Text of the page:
Location: Water Management Research
Title: Using TIF tarp and reduced fumigation rates for almond replanting Author
Submitted to: Extension Reports
Publication Type: Other
Publication Acceptance Date: November 1, 2013
Publication Date: December 3, 2013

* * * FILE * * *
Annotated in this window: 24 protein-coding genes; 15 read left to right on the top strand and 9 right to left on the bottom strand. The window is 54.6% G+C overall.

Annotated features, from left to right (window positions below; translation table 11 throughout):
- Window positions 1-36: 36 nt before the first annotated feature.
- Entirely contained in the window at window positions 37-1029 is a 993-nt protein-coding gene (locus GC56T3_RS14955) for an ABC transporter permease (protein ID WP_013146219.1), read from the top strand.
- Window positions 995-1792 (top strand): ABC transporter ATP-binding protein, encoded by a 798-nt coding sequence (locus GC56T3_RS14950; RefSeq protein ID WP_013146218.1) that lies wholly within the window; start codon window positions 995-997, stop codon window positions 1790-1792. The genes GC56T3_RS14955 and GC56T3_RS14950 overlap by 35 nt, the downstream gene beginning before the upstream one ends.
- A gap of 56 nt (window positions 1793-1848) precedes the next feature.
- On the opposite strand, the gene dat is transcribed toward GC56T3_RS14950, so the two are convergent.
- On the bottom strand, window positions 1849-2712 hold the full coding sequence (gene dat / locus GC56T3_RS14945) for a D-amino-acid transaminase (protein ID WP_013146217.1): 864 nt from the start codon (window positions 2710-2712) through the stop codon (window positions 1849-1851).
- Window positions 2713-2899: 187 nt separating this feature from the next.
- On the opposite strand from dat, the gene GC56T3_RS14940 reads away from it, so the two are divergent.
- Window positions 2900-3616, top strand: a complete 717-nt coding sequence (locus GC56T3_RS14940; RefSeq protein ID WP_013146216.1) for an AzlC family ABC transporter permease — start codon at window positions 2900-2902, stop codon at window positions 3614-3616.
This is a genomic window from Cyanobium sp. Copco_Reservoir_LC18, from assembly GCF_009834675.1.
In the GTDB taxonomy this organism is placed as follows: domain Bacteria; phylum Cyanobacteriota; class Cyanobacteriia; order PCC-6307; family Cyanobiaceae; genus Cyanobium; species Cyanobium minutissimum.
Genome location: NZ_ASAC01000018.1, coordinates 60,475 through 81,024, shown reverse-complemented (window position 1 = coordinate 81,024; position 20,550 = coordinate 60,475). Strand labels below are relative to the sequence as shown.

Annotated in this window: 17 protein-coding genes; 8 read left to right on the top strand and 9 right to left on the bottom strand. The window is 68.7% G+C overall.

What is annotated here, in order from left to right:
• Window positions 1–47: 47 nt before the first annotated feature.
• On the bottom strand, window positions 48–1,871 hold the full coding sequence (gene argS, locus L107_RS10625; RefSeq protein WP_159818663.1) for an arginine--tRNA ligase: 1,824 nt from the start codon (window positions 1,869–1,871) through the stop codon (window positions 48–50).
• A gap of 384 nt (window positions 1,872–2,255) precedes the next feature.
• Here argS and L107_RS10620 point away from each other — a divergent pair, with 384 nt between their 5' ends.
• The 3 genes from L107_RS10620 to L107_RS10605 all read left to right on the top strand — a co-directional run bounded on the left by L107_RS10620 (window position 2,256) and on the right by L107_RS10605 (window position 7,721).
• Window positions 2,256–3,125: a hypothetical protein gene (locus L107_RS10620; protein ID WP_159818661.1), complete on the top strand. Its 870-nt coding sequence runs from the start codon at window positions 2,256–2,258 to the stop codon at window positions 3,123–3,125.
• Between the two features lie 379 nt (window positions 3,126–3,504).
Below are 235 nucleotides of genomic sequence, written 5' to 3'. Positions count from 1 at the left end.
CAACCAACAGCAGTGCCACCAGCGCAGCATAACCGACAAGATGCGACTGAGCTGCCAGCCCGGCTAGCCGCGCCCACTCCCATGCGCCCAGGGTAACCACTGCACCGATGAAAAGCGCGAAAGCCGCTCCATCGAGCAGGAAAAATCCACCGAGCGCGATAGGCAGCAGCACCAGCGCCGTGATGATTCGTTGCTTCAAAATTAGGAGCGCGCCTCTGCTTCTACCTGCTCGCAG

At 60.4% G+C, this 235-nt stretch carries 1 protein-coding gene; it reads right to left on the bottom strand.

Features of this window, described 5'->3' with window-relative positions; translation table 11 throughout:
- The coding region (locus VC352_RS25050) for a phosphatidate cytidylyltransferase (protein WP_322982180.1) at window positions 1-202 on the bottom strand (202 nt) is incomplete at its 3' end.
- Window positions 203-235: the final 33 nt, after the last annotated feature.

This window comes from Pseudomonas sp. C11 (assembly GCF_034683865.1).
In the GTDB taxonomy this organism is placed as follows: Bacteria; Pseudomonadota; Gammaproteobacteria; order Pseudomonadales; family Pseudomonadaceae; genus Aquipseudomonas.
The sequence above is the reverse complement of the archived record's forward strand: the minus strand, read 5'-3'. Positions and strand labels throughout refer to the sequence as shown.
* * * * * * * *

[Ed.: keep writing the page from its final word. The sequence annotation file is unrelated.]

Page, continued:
Citation: Gao, S. 2013. Using TIF tarp and reduced fumigation rates for almond replanting. 2012-2013 Annual Reports CD-ROM. Modesto, California: Almond Board of California. Technical Abstract: Almond replanting still relies on pre-plant soil fumigation to control soil-borne pests and diseases in order to establish productive and healthy trees. With the environmental constraints on fumigant use, fumigation methods for high pest control efficiency and low emissions are needed greatly. In late fall of 2012, a fumigation field trial was conducted in an almond orchard that was scheduled to be replanted in Merced County. The field had a high nematode population, chiefly pin nematodes and some ring nematodes. This trial was designed to test if low permeability tarps such as totally impermeable film (TIF) can improve efficacy and potentially reduce emissions when using reduced rates. Fumigation treatments included non-fumigated control, three rates (full or maximum allowed label rate, 2/3, and 1/3 of Telone® C-35), and three surface sealing methods (bare, standard polyethylene (PE) tarp, and TIF) with six replicates in a randomized complete block design. Emissions, gaseous fumigant concentration under the tarp, and fumigant concentrations in soil profile were determined for about five weeks. Both soil existing indigenous nematodes and bioassay bags containing soils infested with citrus nematodes were investigated for treatment efficacy. This trial emission data illustrated again that TIF tarp can significantly reduce emission peak flux compared to the standard PE tarp due to the ability of TIF to retain fumigants. All full rate treatments and the 2/3 rate under TIF provided 100% kill for resident nematodes in the top soil above 1 m depth. In soil below 1 m, however, all treatments including the full rate under TIF showed survival of nematodes. Thus controlling nematodes at deep soil depths continues to be a challenging task in replanting orchards.